U.S. Senators John Thune (R-S.D.), Lamar Alexander (R-Tenn.), Richard Burr (R-N.C.), Tom Coburn (R-Okla.), Mike Enzi (R-Wyo.) and Pat Roberts (R-Kan.) today expressed concern over a Department of Health and Human Services (HHS) Inspector General (IG) report finding insufficient oversight by the Centers for Medicare & Medicaid Services (CMS) of the $32.7 billion electronic health record (EHR) meaningful use incentive program. The IG found that few, if any, protections have been put in place at CMS or with government contractors to detect or prevent fraud from occurring in the EHR program, and suggested that CMS is still using the outdated practices that were used to review and audit paper health records.
"Today's HHS Inspector General's report confirms the concerns we expressed last spring about the need for adequate oversight of the electronic health record program to prevent waste and fraud," said Thune, Chairman of the Senate Republican Conference. "I support the use of electronic health record systems as a way to improve health care, but CMS must ensure that the system is not manipulated in a way that allows for overbilling. As the administration continues to implement the next stages of the meaningful use program, CMS must do more to ensure that the technology it approves better protects taxpayer dollars."
"Encouraging the use of electronic health care records by doctors, hospitals and other health care providers is about improving care for patients," said Alexander, the senior Republican on the Senate Health Committee. "The Centers for Medicare and Medicaid Services should be doing everything it can to prevent and stop the fraud and abuse that undermine this crucial innovation in the health care industry and put Medicare at risk of overpaying for care."
"Today's HHS IG's report highlighting insufficient practices to protect electronic health records is deeply concerning," said Burr, the senior Republican on the Senate Veterans' Affairs Committee. "It is particularly troubling that the issues raised today are not new, but echo those highlighted by my colleagues and I last year. Today's report is another example of the Administration falling short when it comes to implementation of IT initiatives and only increases my concerns regarding the security of consumer's information under the Affordable Care Act. When it comes to protecting patient's information, the Administration's actions continue to speak louder than their promises. Billions of taxpayer dollars are being spent to advance health information technology under the HITECH Act and the Administration should ensure that the American people's investment is sound and their information secure."
"The Inspector General's office has offered an important warning that CMS is failing to adequately oversee the program integrity of its electronic health records program," said Dr. Coburn, the senior Republican on the Senate Homeland Security and Governmental Affairs Committee. "Taxpayers fund the federal incentive payments that help to drive providers' adoption of EHRs, which contain sensitive personal information. CMS has a fundamental responsibility to do a better job of policing and enforcing basic security requirements. I look forward to working with my colleagues who penned the REBOOT report in continuing oversight as needed to ensure CMS takes the necessary precautions to protect taxpayers and patients."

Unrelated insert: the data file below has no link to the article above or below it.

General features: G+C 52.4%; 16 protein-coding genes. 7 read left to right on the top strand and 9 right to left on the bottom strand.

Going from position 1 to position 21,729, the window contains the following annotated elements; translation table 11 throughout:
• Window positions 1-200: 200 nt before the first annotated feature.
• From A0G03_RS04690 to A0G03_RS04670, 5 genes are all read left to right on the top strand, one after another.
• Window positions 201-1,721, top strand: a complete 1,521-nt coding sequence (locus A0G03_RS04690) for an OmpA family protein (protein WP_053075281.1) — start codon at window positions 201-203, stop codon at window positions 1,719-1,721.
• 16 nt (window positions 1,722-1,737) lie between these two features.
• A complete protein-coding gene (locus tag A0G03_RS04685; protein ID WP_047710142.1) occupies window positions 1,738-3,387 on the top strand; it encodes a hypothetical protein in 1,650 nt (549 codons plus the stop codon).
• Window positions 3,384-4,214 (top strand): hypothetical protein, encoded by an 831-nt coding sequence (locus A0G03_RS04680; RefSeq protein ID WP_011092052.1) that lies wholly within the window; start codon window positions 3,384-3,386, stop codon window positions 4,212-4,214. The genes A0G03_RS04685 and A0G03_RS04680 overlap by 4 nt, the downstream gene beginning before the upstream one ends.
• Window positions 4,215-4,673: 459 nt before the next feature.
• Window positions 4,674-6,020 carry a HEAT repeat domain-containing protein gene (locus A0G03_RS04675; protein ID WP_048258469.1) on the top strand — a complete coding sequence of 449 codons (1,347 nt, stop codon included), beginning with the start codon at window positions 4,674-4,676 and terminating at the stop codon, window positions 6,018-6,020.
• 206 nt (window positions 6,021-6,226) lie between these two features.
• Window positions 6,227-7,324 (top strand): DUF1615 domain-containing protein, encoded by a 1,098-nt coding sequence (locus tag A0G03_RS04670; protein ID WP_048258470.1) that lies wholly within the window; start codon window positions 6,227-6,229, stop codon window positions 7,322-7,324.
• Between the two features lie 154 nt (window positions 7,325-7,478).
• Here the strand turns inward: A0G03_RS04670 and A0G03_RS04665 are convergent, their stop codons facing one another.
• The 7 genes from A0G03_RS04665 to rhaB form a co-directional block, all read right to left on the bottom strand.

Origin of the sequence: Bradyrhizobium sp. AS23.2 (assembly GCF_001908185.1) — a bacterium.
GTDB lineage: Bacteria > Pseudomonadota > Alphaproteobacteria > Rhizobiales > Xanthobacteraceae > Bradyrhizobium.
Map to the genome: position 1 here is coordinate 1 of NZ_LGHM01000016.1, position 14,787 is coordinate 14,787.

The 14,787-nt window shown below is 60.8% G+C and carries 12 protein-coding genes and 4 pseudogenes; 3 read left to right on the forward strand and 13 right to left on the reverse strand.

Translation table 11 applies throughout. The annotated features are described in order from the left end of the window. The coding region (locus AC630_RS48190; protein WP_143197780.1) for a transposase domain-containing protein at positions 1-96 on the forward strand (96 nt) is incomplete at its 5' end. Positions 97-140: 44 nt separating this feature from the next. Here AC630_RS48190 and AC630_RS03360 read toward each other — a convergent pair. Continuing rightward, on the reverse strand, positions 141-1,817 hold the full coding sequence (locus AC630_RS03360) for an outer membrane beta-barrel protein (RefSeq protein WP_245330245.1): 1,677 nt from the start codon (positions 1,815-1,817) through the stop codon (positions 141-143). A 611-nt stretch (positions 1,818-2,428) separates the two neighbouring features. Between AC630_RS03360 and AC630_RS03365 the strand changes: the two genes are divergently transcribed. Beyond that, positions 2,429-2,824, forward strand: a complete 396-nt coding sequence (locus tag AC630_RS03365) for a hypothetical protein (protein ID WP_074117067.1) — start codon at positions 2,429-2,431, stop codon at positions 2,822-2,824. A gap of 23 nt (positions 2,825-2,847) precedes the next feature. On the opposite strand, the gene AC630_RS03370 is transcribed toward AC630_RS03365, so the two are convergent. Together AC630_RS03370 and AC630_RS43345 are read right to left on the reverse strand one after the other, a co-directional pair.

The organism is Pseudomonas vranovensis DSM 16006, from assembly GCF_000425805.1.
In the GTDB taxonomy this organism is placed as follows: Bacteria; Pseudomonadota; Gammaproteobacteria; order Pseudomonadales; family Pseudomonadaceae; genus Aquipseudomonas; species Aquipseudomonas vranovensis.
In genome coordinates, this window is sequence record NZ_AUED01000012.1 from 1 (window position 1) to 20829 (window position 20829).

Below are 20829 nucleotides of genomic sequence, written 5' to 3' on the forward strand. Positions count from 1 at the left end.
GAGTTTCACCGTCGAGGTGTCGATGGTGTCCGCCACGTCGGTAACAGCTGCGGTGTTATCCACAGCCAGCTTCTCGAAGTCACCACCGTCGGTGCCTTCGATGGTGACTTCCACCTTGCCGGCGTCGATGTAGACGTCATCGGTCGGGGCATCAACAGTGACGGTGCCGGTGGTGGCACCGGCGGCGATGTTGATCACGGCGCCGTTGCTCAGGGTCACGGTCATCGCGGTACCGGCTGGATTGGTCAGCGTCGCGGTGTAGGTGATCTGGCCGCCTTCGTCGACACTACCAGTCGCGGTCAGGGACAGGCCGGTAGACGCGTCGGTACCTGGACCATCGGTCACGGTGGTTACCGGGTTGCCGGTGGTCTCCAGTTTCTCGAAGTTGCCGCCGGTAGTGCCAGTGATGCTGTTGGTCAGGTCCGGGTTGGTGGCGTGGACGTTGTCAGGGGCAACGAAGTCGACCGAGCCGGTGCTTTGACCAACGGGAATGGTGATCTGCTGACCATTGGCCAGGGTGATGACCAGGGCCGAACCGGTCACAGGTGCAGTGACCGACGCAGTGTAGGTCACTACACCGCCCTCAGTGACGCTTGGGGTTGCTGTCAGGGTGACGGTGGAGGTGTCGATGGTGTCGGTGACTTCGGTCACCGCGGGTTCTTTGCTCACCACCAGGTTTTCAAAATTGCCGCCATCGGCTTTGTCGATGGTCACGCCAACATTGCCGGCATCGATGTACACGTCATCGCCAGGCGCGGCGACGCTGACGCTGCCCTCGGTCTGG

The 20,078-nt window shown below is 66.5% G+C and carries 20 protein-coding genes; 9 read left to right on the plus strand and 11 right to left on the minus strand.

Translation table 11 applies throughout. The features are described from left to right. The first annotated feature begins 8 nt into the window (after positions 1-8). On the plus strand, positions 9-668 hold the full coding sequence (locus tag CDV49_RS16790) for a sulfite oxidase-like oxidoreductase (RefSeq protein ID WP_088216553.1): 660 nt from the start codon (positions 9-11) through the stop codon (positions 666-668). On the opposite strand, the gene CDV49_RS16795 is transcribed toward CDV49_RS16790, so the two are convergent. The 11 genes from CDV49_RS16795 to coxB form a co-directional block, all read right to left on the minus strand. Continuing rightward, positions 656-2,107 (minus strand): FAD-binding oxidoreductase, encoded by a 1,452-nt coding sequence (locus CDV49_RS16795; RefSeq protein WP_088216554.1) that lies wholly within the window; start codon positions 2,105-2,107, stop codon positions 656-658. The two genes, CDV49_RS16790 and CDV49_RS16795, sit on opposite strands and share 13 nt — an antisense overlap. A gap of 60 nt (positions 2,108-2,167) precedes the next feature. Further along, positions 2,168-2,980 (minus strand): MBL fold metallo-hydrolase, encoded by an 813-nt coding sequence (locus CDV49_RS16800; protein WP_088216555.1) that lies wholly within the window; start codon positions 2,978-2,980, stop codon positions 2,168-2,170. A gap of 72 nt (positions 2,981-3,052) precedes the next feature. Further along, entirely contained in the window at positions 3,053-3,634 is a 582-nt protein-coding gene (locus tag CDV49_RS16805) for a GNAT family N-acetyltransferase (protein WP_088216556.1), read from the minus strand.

"Reducing the opportunities for fraud and removing the incentives for overbilling are vital to improving confidence in electronic health record programs," said Enzi, a senior member of the Senate Health Committee. "The serious issues identified by the Inspector General need to be addressed to protect patient information, improve data security, and reduce waste. I join my colleagues in calling for changes to this program that will put privacy and safety of one's personal information first."
"It's unfortunate that another report is being released citing pitfalls in the implementation of electronic health records," said Roberts, the senior Republican on the Senate Rules Committee. "Even more unfortunate is the fact that my colleagues and I have been pointing out these problematic concerns to the Administration for over a year and as this report details little to no response has occurred. Electronic health records are important for the future of our health system, however their implementation must be done in a thorough and conscientious way that ensures all providers are included and leads to the reduction of waste or fraud and not its increase. I will continue to push for an interoperable health IT system but it must protect patient privacy and it must include safeguards against waste, fraud, and abuse."
In April of 2013, the group of Republican senators released a white paper, "REBOOT: Re-examining the Strategies Needed to Successfully Adopt Health IT," outlining concerns with current federal health information technology policy, including increased health care costs, lack of momentum toward interoperability, potential waste and abuse, patient privacy, and long-term sustainability.